Weakened pound no deterrent to European travel this summer: report

Guest Contributor

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The weaker pound may mean holidaymakers face increases in the cost of meals, drinks and other tourist staples in European beach resorts this year but Post Office Travel Money’s latest Holiday Costs Barometer reveals that price rises could be lower than feared. 

The value of sterling has fallen against the euro.
The value of sterling has fallen against the euro.

While sterling has fallen from its seven-year high against European currencies last summer, the 10th annual survey of costs for UK tourists found that top resorts in Spain, Portugal, Cyprus, Greece, Bulgaria, Croatia and Italy have cut or pegged their local prices to cushion the blow.

Andrew Brown of Post Office Travel Money said: “There is no escaping the fact that sterling is weaker this year than last, resulting in price rises in 80 per cent of resorts surveyed.  However, looking back to previous years, European resort costs have still fallen quite significantly in the longer term.”

Compared with two years ago when sterling started to surge against the euro, barometer costs have fallen significantly in every country surveyed except Ibiza and Turkey.  Over five years the price falls now compared with 2011 are even more marked³.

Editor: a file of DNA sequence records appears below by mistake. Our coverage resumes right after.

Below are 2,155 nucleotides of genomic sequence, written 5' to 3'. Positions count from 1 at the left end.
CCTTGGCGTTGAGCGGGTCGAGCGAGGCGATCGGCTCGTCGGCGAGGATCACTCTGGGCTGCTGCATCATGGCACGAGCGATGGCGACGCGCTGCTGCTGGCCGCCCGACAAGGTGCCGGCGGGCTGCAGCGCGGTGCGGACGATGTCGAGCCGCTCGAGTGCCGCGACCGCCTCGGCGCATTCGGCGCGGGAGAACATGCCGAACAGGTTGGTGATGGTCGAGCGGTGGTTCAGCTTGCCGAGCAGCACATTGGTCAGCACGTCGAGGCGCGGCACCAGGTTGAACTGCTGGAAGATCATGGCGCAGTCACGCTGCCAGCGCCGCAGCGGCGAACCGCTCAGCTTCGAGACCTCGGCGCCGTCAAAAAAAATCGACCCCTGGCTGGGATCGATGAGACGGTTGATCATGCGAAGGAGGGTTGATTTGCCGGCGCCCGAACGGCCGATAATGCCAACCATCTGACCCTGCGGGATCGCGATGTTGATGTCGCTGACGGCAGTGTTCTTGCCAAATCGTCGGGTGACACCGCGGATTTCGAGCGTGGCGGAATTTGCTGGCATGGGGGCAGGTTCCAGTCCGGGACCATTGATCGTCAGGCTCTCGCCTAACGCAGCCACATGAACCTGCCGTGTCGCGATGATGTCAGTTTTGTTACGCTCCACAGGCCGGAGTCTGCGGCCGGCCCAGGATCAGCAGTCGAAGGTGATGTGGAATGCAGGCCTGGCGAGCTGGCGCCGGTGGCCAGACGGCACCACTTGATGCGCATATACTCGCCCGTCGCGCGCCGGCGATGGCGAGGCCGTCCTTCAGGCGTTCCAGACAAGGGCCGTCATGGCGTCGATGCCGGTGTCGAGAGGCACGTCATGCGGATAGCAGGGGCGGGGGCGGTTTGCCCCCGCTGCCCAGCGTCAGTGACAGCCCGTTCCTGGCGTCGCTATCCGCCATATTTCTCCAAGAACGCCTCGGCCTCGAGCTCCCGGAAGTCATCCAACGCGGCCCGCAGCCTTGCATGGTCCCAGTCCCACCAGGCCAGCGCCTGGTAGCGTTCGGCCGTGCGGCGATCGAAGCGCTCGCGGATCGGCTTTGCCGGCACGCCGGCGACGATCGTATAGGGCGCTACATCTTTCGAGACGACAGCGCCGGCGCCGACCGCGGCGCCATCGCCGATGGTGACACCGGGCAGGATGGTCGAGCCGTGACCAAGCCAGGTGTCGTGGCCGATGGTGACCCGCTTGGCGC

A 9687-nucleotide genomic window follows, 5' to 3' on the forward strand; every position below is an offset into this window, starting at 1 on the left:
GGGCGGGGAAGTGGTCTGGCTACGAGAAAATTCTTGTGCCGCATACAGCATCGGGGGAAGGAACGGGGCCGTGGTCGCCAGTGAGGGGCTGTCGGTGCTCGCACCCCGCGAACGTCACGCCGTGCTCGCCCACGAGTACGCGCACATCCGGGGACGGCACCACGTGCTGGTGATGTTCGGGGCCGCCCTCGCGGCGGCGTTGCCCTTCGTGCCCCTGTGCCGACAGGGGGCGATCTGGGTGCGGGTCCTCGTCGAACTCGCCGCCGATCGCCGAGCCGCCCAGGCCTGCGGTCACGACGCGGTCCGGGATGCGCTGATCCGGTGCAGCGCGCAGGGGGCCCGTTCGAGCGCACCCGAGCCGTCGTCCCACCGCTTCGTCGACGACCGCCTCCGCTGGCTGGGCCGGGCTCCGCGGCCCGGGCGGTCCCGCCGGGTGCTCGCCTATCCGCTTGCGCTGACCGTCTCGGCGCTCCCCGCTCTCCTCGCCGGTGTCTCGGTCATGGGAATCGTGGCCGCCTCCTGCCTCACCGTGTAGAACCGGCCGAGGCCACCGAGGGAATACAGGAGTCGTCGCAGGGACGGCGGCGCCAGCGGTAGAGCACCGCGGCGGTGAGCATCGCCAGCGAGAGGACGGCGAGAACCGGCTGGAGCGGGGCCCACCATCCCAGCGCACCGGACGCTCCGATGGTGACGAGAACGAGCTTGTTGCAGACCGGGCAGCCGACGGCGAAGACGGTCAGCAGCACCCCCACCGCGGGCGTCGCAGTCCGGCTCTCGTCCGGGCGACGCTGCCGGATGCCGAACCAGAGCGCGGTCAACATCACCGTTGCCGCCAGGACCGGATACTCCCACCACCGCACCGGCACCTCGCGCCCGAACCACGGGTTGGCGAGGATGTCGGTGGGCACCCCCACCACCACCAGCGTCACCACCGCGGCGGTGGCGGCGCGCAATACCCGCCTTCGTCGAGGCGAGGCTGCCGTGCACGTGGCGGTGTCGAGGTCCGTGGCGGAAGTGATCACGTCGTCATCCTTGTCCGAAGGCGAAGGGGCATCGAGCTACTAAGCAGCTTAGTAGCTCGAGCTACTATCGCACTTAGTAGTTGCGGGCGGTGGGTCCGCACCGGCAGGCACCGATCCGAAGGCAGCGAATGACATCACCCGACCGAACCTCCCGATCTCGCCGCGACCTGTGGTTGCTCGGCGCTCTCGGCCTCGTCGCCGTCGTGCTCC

Post Office research found the biggest price falls in Cyprus, which registered a 23 per cent drop in the cost of items surveyed for the barometer compared with 2014 and a 45 per cent fall since 2011. Limassol was also one of only three European resorts to emerge as cheaper than last year.  At £51.82 its basket of 10 staples – comprising meals, drinks, suncream, insect repellent and newspaper – costs over seven per cent less than a year ago.  This makes it third cheapest in the survey of 20 resorts, beating Spain’s Costa del Sol (£52.65) for the first time.

Sunny Beach in Bulgaria remains Europe’s bargain destination for the third year running and looks unbeatable value – primarily because of low meal prices: less than £7 for a two-course lunch for two and under £22 for a three-course evening meal with wine.  Despite a 9.3 per cent year-on-year rise in its barometer total to £41.55, Sunny Beach prices are 23 per cent lower than five years ago and almost 12 per cent cheaper than the Algarve, its closest rival.

However, the Algarve is the best bet for a bargain break in the eurozone.  At around £47 for the 10 barometer items, local price falls mean sterling’s fall will fail to make a big hole in the tourist purse because overalls costs are only five per cent higher than last summer.  Like Cyprus, Portuguese prices have plummeted since 2014 (-17 per cent) and UK tourists visiting the Algarve for the first time in five years will find them 28 per cent cheaper than in 2011.